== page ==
Adobe Firefly is an AI-powered tool that is used to create digital effects from text prompts. The Text Effect tool is still in beta, but users have already started creating amazing images using just key words or phrases.
While early use examples are impressive, what we’re seeing now in generative AI digital arts and photography is a snapshot in time and technology—that is where the tool is today. While artificial intelligence has been decades in the making, the technology is still in the learning and development phase. As good as it is now, we will continue to see improvements and refinements in the coming months that will render AI generated images more precisely.
User feedback is the real powerhouse as those ‘thumbs ups’ and ‘thumbs downs’ communicate to the AI tool how close to the user’s expectation the generated creations are. This engagement between users and machines helps the tool become ‘smarter’ as it continuously hones its output response. For example, today if you ask an AI tool to create a frog image, it will dip into its data set and produce a green or brown frog—something that a human has already confirmed to be accurate. If you want a blue frog, you’ll have to specify ‘blue’ as well as ‘frog’ because the AI tool only has green or brown frog images as references. The tool will not be able to create blue frogs without the additional text prompt of ‘blue’ to output the expected frog. In theory, as blue frogs are added to the data set, and if a significant number of users always reject the green or brown frog, and only accept the blue frogs that had been previously requested, the AI will eventually figure out that ‘blue frog’ is what is meant when the keyword ‘frog’ is input into the AI tool, and only blue frogs will be generated. The AI tool depends on a catalog of images in its data set. Too few reference images, and the tool does its best with what little it has, but will likely fall short of expectations. It also depends on user imput for training. This example created by Adobe Firefly (Beta) Text Effects, the prompt was “Rubik’s Cube”, a toy invented in 1974 and wildly popular throughout the 1980’s. We should expect a construction of saturated red, blue, yellow, orange, green and white cubes.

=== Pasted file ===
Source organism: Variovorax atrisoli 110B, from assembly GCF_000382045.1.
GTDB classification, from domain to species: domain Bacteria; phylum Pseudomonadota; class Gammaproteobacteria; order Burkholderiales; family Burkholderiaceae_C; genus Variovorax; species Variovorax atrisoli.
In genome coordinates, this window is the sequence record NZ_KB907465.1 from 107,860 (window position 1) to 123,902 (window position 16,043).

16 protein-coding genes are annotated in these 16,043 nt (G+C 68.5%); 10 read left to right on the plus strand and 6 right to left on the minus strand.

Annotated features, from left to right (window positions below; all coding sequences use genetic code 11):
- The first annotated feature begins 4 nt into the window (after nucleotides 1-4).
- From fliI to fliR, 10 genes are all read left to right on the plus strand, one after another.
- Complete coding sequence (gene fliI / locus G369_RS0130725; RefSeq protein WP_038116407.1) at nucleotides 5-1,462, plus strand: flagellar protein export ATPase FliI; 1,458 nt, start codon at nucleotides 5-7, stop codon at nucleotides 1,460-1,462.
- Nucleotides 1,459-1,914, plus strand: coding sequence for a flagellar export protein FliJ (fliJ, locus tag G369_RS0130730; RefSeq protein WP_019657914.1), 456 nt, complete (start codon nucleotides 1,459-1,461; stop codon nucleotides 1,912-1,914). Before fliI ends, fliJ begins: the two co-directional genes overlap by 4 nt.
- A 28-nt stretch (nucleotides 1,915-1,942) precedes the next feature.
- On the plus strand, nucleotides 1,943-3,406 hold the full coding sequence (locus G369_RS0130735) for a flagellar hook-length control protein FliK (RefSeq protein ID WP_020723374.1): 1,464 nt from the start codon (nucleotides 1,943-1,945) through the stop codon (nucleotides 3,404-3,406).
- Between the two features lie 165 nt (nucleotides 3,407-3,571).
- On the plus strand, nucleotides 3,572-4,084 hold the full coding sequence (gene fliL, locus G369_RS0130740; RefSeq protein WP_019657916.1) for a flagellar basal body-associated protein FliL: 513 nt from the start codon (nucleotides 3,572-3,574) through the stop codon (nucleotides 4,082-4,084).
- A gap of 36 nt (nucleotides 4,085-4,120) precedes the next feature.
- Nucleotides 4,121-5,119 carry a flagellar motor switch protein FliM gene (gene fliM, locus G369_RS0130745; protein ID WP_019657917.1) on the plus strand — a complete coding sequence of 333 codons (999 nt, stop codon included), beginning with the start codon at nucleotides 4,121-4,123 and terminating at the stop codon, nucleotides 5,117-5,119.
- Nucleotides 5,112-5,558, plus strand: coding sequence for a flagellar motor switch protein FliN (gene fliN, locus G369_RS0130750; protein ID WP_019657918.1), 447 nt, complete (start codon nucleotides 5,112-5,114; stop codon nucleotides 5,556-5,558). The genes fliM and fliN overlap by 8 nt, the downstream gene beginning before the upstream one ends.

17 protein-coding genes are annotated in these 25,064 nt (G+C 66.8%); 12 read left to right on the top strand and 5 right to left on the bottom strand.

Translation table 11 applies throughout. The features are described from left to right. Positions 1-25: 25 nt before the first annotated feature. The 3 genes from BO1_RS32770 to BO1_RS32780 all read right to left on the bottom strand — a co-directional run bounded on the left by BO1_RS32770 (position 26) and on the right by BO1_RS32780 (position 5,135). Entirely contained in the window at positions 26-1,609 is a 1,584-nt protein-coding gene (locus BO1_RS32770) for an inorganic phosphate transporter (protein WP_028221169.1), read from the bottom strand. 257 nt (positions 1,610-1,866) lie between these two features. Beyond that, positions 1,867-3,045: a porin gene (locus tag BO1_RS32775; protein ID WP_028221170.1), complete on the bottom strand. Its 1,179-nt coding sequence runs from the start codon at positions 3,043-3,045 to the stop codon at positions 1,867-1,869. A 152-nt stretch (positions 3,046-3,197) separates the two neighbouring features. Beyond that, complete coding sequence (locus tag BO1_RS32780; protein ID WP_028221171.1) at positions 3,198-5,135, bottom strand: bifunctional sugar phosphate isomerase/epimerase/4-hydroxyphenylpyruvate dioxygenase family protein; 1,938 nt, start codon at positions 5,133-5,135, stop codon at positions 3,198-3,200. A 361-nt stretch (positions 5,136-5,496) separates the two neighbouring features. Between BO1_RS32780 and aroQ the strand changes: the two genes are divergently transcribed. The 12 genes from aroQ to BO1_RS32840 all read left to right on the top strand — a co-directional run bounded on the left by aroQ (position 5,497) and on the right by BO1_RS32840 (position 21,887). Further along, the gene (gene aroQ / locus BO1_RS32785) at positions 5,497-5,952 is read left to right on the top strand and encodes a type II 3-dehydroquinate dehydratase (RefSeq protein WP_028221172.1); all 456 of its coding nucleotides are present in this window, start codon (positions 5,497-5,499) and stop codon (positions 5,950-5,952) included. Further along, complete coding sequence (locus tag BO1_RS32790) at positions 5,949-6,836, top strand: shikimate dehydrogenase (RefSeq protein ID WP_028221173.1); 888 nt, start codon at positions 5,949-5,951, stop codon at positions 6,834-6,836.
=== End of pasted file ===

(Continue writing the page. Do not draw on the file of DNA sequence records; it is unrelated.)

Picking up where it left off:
While the output is interesting, it bears no resemblance to a Rubik’s Cube. We have some cube shapes, but the color palette is more pastel and for most people, they would not guess the prompt was “Rubiks’ Cube”. The AI tool apparently needs more training regarding Rubik’s Cubes in its data set to recreate it adequately. The user can communicate via a thumbs up or down, how closely the output matches the expectation. In this case, users would reject the output and train the AI tool toward a more acceptable colored design. We will check back in a few months and compare.
In contrast, the prompt for this design was “red electric guitar”. Here the AI tool has been trained to pull out recognizable red electric guitar components. You can see voids in some letter shapes where the AI wasn’t able fill in the shapes exactly, but over-all it did a very good job.
Try it out for yourself
Right now Adobe Firefly is free in its beta form to be used in a browser. Go to firefly.adobe.com and send a request to be a part of the group. It may take some time to be accepted, but once you are, you’ll be able to test all the upcoming generative AI tools on the horizon, including vector files and videos as their beta versions are released.
We’ve experimented with the Adobe Firefly Text Effects tool and came up with 26 prompts to get you started. Because the tool is always learning every minute of every day, it’s not possible to recreate these prompts exactly as we’ve done here. Your creations using our prompts will likely be more refined. See our website catalog for all our prompts.
Disclaimer. All images are samples from the Adobe Firefly (Beta) and are not available for commercial use at this time. The images in this blog and catalog are for informative purposes only to promote Adobe Firefly and to provide examples of generative AI.
The prompt for our blog title image is: manhole cover stained glass